spaceforgrace
Member
spaceforgrace
11 months ago
Reply to  Chazbo M

Yes, many other places in Europe too.

Andy Bocanegra
Member
Andy Bocanegra
11 months ago
Reply to  Anthony

As an American, I really admire you English Catholics keeping the true faith alive in England. God bless you all.

Anthony
Member
Anthony
11 months ago
Reply to  Andy Bocanegra

Thank you Andy. Catholics in britain suffered hundreds of years of persecution and martyrdom from the time of Henry VIII. Many became priests in Rome and Belgium and came to England knowing they would, if caught be hanged drawn and quatered. It was a capital offence to be a catholic priest.

marleen de vlieghere
Member
marleen de vlieghere
11 months ago

My son was at the same school. He is still very grateful to the monks for the priceless education he got there.
Let us pray for vocations!!!

Guy Van Holsbeke
Member
Guy Van Holsbeke
11 months ago

la libération est fondamentale pour la foi chrétienne. Les moines meurtriers ne sont pas emprisonnés mais ont une chance; ils sont libérés par la parole de Dieu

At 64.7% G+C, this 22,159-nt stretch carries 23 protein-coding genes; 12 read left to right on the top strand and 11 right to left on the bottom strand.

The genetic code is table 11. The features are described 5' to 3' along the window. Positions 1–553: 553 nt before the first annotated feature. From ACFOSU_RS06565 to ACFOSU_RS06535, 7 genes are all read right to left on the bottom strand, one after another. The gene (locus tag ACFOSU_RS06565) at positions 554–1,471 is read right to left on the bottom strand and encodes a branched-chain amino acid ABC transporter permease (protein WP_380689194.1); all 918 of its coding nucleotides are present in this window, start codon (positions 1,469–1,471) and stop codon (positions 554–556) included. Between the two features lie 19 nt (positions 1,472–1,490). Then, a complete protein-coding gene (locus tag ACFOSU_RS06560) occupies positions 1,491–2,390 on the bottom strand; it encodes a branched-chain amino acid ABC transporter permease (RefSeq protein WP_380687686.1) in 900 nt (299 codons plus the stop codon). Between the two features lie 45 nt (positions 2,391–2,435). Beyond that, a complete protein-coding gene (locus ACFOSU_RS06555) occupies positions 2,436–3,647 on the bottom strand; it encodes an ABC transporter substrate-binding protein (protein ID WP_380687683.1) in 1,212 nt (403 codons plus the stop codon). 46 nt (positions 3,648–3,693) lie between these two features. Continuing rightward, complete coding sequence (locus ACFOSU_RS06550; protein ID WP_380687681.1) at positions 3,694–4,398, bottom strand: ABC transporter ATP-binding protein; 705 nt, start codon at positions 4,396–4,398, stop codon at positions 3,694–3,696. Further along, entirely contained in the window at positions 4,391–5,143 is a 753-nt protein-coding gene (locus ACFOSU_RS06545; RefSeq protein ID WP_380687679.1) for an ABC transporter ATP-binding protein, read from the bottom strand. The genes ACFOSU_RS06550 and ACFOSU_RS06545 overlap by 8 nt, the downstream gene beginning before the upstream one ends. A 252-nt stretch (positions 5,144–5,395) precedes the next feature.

Chazbo M
Member
Chazbo M
11 months ago

As a Benedictine monk said to me once, when life was pretty bleak “In your darkest times, when everything seems lost, Jesus is there for you in your despair”.
So for me faith is particularly important in the down times and when things are going well we have to try and spread a little of our spare happiness about!

spaceforgrace
Member
spaceforgrace
11 months ago
Reply to  Chazbo M

I am going through such a time again Charles. Please pray for me, and my son.

Chazbo M
Member
Chazbo M
11 months ago
Reply to  spaceforgrace

I pray for a better outcome for your day than you are expecting SFG. It can be seen as somewhat facile saying that I will pray for you. If you say that to someone you have to really pray ‘hard’.

marleen de vlieghere